Research papers and code for "Longbo Huang":
We propose and study the known-compensation multi-arm bandit (KCMAB) problem, where a system controller offers a set of arms to many short-term players for $T$ steps. In each step, one short-term player arrives to the system. Upon arrival, the player aims to select an arm with the current best average reward and receives a stochastic reward associated with the arm. In order to incentivize players to explore other arms, the controller provides a proper payment compensation to players. The objective of the controller is to maximize the total reward collected by players while minimizing the compensation. We first provide a compensation lower bound $\Theta(\sum_i {\Delta_i\log T\over KL_i})$, where $\Delta_i$ and $KL_i$ are the expected reward gap and Kullback-Leibler (KL) divergence between distributions of arm $i$ and the best arm, respectively. We then analyze three algorithms to solve the KCMAB problem, and obtain their regrets and compensations. We show that the algorithms all achieve $O(\log T)$ regret and $O(\log T)$ compensation that match the theoretical lower bound. Finally, we present experimental results to demonstrate the performance of the algorithms.

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We provide a comprehensive analysis of stochastic variance reduced gradient (SVRG) based proximal algorithms, both with and without momentum, in serial and asynchronous realizations. Specifically, we propose the Prox-SVRG$^{++}$ algorithm, and prove that it has a linear convergence rate with a smaller epoch length (than condition number). Then, we propose a momentum accelerated algorithm, called Prox-MSVRG$^{++}$, and show that it achieves a complexity of $O(\frac{1}{\sqrt{\epsilon}})$. After that, we develop two asynchronous versions of the above serial algorithms and provide a general analysis under nonconvex and non-strongly convex cases respectively. Our theoretical results indicate that the algorithms can achieve a significant speedup when implemented with multiple servers. We conduct extensive experiments based on $4$ real-world datasets on an experiment platform with $11$ physical machines. The experiments validate our theoretical findings and demonstrate the effectiveness of our algorithms.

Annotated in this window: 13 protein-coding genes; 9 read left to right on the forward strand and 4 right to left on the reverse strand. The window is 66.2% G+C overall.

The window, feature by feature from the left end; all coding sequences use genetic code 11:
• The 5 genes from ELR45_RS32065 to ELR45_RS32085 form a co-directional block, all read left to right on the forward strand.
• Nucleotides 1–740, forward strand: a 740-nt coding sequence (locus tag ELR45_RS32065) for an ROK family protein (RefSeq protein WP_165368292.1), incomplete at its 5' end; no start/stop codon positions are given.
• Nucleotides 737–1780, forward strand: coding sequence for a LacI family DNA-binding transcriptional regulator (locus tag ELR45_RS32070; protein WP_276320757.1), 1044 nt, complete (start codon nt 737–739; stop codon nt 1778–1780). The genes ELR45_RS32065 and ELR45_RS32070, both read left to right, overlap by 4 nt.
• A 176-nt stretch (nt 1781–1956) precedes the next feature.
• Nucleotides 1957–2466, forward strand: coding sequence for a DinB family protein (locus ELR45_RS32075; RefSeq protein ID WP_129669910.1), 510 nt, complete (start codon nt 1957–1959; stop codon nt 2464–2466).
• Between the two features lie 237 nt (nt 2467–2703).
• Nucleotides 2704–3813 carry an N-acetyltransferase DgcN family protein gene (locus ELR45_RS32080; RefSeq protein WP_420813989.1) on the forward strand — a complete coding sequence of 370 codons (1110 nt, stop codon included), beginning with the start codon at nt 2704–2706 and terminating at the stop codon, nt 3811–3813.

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We consider the stochastic composition optimization problem proposed in \cite{wang2017stochastic}, which has applications ranging from estimation to statistical and machine learning. We propose the first ADMM-based algorithm named com-SVR-ADMM, and show that com-SVR-ADMM converges linearly for strongly convex and Lipschitz smooth objectives, and has a convergence rate of $O( \log S/S)$, which improves upon the $O(S^{-4/9})$ rate in \cite{wang2016accelerating} when the objective is convex and Lipschitz smooth. Moreover, com-SVR-ADMM possesses a rate of $O(1/\sqrt{S})$ when the objective is convex but without Lipschitz smoothness. We also conduct experiments and show that it outperforms existing algorithms.